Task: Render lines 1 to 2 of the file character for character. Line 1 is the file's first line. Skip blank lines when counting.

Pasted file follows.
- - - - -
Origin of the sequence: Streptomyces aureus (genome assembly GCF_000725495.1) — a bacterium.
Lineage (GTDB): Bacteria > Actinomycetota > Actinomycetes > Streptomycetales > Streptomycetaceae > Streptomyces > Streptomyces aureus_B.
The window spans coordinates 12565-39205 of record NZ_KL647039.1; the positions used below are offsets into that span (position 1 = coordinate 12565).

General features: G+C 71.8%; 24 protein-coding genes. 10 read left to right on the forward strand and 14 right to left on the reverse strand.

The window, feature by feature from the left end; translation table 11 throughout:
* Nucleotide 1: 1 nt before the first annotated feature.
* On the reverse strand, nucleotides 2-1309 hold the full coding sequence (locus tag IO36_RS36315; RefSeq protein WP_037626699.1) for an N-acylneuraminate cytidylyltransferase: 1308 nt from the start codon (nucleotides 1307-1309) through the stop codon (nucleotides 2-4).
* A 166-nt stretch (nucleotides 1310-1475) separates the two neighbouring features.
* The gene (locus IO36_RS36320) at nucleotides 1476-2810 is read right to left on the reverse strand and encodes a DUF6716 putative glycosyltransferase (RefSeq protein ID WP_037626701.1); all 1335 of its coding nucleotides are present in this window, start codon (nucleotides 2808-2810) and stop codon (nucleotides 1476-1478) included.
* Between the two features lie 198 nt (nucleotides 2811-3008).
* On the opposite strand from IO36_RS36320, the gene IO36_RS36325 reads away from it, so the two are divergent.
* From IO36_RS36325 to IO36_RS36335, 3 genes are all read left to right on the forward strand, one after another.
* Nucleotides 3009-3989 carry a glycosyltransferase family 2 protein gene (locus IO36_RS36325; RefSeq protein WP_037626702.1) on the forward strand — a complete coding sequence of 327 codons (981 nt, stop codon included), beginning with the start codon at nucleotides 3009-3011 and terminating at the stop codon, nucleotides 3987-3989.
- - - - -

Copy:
Origin of the sequence: Streptomyces aureus (genome assembly GCF_000725495.1) — a bacterium.
Lineage (GTDB): Bacteria > Actinomycetota > Actinomycetes > Streptomycetales > Streptomycetaceae > Streptomyces > Streptomyces aureus_B.